That’s how I ask you to go back to make your diagnosis.
Couple other things. We should have done a CT. We covered the CBC. We would have done a CBC –if anybody here believes that when a patient comes to us –in today’s society, patient comes to us and says to us, “We want a CBC.” If anybody believes that we won’t do it, then you -then maybe we’re in a different world. In today’s society –or a CAT scan, who really asks for it. Somebody who is alert and oriented, with Dr. Roth, who’s alert and oriented with yourself, who is described many times, seen by three different nurses, who is discharged in improved condition –five medical care providers at Shady Valley Hospital –who is being suggested to you that we blew him off. Five. Not one. Five. Who it is suggested didn’t care. Who it is suggested didn’t care.
Probably in hindsight and retrospect, if I had something to do over again in this case, with my client, you know what it is? And that is I would tell Ed Heller, “Ed, don’t use the word overreact.” I would. Because that was an unfortunate use of the word. And I want to cover that very briefly. By the time –by the time –by the way, what that means is that Ed believed that the symptoms did not coincide with his medical findings.
And that’s where Dr. Oster fits in. Dr. Oster –when you’re making your diagnosis in this case –Dr. Oster had a great relationship with them. I think you can all agree with that. They even wanted to go see Dr. Oster the morning of the 3rd after they saw the swelling and discoloration, the whole works. Refused to go to the emergency room at 4:00 o’clock and wanted to see their family physician.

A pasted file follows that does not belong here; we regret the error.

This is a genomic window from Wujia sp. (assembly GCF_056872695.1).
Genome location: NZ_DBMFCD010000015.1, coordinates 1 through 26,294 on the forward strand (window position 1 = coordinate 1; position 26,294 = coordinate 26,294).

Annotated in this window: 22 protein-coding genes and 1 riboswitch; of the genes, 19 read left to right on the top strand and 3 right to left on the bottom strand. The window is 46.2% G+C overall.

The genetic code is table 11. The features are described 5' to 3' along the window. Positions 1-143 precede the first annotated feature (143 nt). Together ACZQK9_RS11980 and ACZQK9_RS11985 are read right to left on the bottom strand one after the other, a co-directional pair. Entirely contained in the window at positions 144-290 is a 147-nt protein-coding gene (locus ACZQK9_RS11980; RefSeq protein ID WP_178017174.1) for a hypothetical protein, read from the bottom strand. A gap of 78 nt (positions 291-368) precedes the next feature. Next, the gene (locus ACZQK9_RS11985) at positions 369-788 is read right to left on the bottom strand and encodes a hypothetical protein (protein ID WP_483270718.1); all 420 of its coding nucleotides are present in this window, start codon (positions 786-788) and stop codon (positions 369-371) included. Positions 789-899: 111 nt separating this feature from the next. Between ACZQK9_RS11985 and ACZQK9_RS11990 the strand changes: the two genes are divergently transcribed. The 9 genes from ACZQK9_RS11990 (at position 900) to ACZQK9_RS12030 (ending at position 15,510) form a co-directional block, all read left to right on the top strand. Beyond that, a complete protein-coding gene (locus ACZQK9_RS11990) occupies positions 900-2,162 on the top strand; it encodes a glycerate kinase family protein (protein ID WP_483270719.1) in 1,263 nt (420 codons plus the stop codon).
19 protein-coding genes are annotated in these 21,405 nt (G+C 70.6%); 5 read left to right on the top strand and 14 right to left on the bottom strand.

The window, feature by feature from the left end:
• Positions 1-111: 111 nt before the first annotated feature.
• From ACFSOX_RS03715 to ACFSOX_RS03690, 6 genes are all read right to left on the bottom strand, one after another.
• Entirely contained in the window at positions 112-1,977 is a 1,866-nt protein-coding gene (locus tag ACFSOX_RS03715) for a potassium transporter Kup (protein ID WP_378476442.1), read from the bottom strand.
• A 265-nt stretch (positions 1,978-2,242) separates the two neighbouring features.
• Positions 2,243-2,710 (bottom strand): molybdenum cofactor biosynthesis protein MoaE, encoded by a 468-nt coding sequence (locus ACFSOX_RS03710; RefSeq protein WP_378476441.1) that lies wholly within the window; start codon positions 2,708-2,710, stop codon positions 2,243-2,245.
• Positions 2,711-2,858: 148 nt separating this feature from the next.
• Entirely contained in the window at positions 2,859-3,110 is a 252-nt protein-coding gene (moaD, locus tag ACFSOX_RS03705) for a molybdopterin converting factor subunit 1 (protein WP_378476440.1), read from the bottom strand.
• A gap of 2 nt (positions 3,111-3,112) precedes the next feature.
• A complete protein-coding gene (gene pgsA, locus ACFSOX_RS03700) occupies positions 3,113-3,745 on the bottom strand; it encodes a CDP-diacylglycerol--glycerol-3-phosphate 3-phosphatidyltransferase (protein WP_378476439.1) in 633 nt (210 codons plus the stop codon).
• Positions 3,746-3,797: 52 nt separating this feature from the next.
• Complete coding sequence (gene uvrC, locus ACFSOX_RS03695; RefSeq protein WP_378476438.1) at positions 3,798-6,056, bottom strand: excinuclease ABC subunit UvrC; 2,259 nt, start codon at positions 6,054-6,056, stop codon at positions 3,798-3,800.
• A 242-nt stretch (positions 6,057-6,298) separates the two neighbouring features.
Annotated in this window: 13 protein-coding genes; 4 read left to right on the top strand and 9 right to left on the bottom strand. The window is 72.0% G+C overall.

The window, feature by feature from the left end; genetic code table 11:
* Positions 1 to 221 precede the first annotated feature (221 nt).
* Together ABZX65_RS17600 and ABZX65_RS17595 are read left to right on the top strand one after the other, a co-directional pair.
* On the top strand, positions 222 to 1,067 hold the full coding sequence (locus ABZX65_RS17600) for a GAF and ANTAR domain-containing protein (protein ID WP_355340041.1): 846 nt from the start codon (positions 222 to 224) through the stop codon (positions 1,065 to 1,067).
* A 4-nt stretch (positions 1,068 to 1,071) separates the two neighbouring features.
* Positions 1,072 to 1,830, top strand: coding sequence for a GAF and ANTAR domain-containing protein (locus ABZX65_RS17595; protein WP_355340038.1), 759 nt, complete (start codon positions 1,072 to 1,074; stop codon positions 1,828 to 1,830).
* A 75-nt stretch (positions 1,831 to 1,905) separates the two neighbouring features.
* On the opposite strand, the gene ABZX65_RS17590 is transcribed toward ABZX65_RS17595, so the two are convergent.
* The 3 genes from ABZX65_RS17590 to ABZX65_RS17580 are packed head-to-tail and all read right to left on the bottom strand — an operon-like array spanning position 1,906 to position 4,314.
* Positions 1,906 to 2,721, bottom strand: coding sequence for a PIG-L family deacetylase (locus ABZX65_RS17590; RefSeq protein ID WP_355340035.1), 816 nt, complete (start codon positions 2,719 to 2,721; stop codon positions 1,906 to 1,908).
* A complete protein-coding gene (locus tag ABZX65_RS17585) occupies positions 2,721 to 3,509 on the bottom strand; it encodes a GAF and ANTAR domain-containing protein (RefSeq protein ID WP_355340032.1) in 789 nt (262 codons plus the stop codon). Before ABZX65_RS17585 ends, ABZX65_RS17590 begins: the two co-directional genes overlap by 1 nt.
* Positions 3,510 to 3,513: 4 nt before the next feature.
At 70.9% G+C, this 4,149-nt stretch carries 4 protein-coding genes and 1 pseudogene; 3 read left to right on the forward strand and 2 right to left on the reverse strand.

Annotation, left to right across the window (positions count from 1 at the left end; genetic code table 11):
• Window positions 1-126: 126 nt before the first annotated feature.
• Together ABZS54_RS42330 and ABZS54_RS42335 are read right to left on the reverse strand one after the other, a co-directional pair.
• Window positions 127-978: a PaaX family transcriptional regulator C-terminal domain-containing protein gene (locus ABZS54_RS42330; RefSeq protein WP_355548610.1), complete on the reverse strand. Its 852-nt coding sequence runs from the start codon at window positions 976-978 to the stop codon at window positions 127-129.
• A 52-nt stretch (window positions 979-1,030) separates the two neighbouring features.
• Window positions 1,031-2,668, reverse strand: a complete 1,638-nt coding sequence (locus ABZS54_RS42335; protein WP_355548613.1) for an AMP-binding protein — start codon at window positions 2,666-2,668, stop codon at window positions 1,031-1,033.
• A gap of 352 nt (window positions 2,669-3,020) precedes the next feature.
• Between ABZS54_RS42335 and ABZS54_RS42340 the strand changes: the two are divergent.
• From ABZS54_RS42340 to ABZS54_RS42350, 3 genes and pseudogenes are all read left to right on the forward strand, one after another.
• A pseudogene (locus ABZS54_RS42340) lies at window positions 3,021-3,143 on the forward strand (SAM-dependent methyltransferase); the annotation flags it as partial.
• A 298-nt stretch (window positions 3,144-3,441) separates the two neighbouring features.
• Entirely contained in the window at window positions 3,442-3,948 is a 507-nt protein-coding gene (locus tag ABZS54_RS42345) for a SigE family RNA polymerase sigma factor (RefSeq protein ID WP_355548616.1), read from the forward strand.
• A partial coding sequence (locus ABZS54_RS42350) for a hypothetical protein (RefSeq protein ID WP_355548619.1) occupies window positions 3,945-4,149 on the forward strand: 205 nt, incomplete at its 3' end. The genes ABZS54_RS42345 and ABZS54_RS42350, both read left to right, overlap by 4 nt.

Now is this is this a family who believes –who believes that there is really something serious going on here? Just ask yourself when you talk about that. Is this a family who really thinks there’s something serious going on?
Why did I bring up the strep? The conversation between Dr. Oster and Mrs. Lykins on March 7th. Why did I bring it up? I brought it up not to show that –somebody was somehow responsible within the household that he contracted this terrible disease. Not for that reason. But for the only reason, to show you that when you’re thinking about this and using your common sense, when you’re trying to decide whether Dr. Vaughn and Ed Heller did the right thing here and tried to make a diagnosis, that they weren’t thinking infection. Nobody was thinking infection on the 2nd, because if anybody would have been thinking of infection on the 2nd, they would have discussed the fact that they had strep at home. Diagnosed strep. That’s why brought it up. Think about it. If they were thinking infection, there would have been discussion at home with Dr. Roth, and with Ed Heller and Dr. Vaughn about that. Without a doubt. And I would suggest to you that the evidence in thts case from the medical records, from the logical testimony, is infection was not a consideration other than the noninfection in the left shoulder joint.
A cou0ple more things then I’m done.
You’re going to be given interrogatories. Lots of instructions.
The first interrogatory says: Have the plaintiffs met their burden –remember I told you they have the burden by proving by a greater weight of evidence that Todd Oster negligently departed from accepted standards of care in his care and treatment of David Lykins?